Want To Build An Amusement Park? The Government May Not Like It!
In his autobiography veteran industrialist Subhash Chandra talks about his experience of doing business in India. Here is an account of how he had to overcome ‘government’ to build his first, and India’s largest, amusement part in Mumbai.
authorities and the state government were looking at the project with
suspicion. They thought that our claim of setting up an amusement
park was an excuse, that our real motive was to use the land for real
estate development, which was not allowed. They did not issue
approvals for the park for many months. The government departments
did not have any idea about amusement parks. They did not have any
rules and regulations to go by. The local MP was Ram Naik of the BJP
and he, too, was opposed to the park. This piece of land was on the
coast and Ram Naik said there were fears it would affect the ecology
of the area. We tried to convince everyone that the park would in
fact enhance the environment.
We were looking for ways to convince the government about our intentions. Our PR agency had a good idea. The Central government was planning to celebrate the birth centenary of Pandit Jawaharlal Nehru in a big way. There was a Cabinet committee set up to plan multiple projects during the centenary year. The PR agency suggested that we should dedicate this amusement park to children. We would call it Children’s Park in honour of Pandit Nehru’s love for children. And if the Cabinet committee approved it, we thought that the state would give us its full support to develop it.
I went to Delhi and met P. (Bob) Murari, who had just stepped down as Cabinet secretary and who was coordinating/heading the Cabinet committee for Nehru’s centenary celebrations. He liked the idea and it was discussed in the committee, too. Rajiv Gandhi was the chair of the committee as prime minister.
I must say here that I did not have one-on-one meetings with Rajiv after he became prime minister. I met him with others but our interaction was limited.
When the project was suggested to the Maharashtra government, it received a lukewarm response. It was 1988, and Sharad Pawar was the chief minister. As it happened, the relationship between Sharad Pawar and Rajiv Gandhi was very prickly. Rajiv was not happy with Pawar and did not want him to continue as chief minister. Therefore, Pawar was not keen to help in any project suggested by the Centre. Thus the plan to include the park in the centenary celebrations fell flat.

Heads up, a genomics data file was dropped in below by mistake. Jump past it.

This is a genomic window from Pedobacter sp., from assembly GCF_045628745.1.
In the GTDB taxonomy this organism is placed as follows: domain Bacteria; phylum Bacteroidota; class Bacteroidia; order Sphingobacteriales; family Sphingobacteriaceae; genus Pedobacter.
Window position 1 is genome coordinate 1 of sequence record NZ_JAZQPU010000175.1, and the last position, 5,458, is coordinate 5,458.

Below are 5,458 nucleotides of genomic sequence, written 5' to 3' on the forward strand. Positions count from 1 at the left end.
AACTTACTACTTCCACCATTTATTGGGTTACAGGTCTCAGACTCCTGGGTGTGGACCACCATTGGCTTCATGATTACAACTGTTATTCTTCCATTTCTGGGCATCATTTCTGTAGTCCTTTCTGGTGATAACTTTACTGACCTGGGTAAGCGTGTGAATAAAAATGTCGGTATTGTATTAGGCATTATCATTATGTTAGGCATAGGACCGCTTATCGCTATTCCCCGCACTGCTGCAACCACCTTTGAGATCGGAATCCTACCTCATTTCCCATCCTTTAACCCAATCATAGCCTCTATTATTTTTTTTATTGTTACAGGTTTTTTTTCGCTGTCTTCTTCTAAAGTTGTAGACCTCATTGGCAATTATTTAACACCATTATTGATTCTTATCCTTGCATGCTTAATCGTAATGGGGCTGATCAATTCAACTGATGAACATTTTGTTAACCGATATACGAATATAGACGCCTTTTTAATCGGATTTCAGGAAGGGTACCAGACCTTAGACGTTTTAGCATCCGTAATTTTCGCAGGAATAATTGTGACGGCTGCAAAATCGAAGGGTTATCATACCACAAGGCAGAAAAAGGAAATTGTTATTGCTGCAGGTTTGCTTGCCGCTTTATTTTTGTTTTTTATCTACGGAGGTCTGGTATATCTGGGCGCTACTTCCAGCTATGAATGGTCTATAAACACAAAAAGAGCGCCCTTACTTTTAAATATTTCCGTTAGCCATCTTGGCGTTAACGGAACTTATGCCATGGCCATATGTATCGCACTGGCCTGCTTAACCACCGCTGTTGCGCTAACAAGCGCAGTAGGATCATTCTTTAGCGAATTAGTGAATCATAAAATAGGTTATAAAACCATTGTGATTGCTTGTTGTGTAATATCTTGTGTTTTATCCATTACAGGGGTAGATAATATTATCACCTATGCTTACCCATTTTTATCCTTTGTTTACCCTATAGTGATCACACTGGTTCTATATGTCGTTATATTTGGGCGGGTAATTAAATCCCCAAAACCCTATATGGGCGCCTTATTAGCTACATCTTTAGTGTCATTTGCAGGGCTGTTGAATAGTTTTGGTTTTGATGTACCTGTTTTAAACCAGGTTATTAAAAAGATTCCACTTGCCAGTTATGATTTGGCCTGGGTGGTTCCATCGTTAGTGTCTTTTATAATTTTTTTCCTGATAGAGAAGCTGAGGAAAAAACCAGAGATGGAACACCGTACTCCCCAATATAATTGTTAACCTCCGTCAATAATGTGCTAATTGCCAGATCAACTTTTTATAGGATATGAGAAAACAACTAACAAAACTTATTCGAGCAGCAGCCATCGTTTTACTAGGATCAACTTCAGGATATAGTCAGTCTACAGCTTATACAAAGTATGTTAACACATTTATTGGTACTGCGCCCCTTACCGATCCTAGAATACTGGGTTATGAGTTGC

I was back to dealing with the state government directly. I had to somehow convince Pawar. I used some common friends to request him to have the project cleared. He agreed to approve the project, but did not go out of his way to support it.
I was firm on my decision to build the amusement park. In order to expedite the project, I decided to stay put at the site. I bought a mobile caravan from the UK and stationed it at the park site. I started living in the mobile van to oversee the work. It was my office and residence for about eighteen months during 1988-89. Since permanent structures were not allowed in the area, we had to make do with temporary structures for workers and other executives. This was not new to me; I had stayed in a jungle-like area for a year in 1983 when the first Essel packaging factory was being built.
We slogged and struggled and managed to complete the first phase of the amusement park in eleven months. We had decided to name the park Essel World. Though the name sounds as if it was the natural extension of the group’s name, this was not so. We had started a public competition to name the place. We had invited Mumbai’s citizens to suggest names. We explained that the park would be built in five phases, and each phase was explained to the people. Out of the thousands of entries we received, they picked the name ESSEL (Educational Sports and Science Exhibition Land). Hence it came to be called Essel World.
Chief Minister Sharad Pawar inaugurated the park in December 1989. Even though Ram Naik attended the inauguration, he was vocal about his apprehensions. He continued his criticism even while he addressed the gathering from the dais.
Today, even after twenty-six years, we have still not received a municipal water connection to the park. Perhaps the municipal corporation believes its duty is to provide water to residents but not to tourists. This even though we pay a large amount of taxes and most of the visitors are from Mumbai. Initially, the city bus service run by BEST, too, refused to offer a connection to the park.
The worst was the taxation on the park. The government applied a 150 per cent entertainment tax on the entry ticket, as applicable to cinema at that time. While the price of a single-entry ticket was Rs 50, the tax was Rs 75. I appealed to Sharad Pawar again, pointing out that the park was meant for middle-class consumers. He instructed the chief secretary in my presence to ‘look into the issue’. Though later, apparently, Pawar privately told him not to reduce the tax. But we continued to fight for lower taxes.
(Extracted with permission from The Z factor: My Journey as the Wrong Man at the Right Time by Subhash Chandra with Pranjal Sharma, published by HarperCollins India, 2016)
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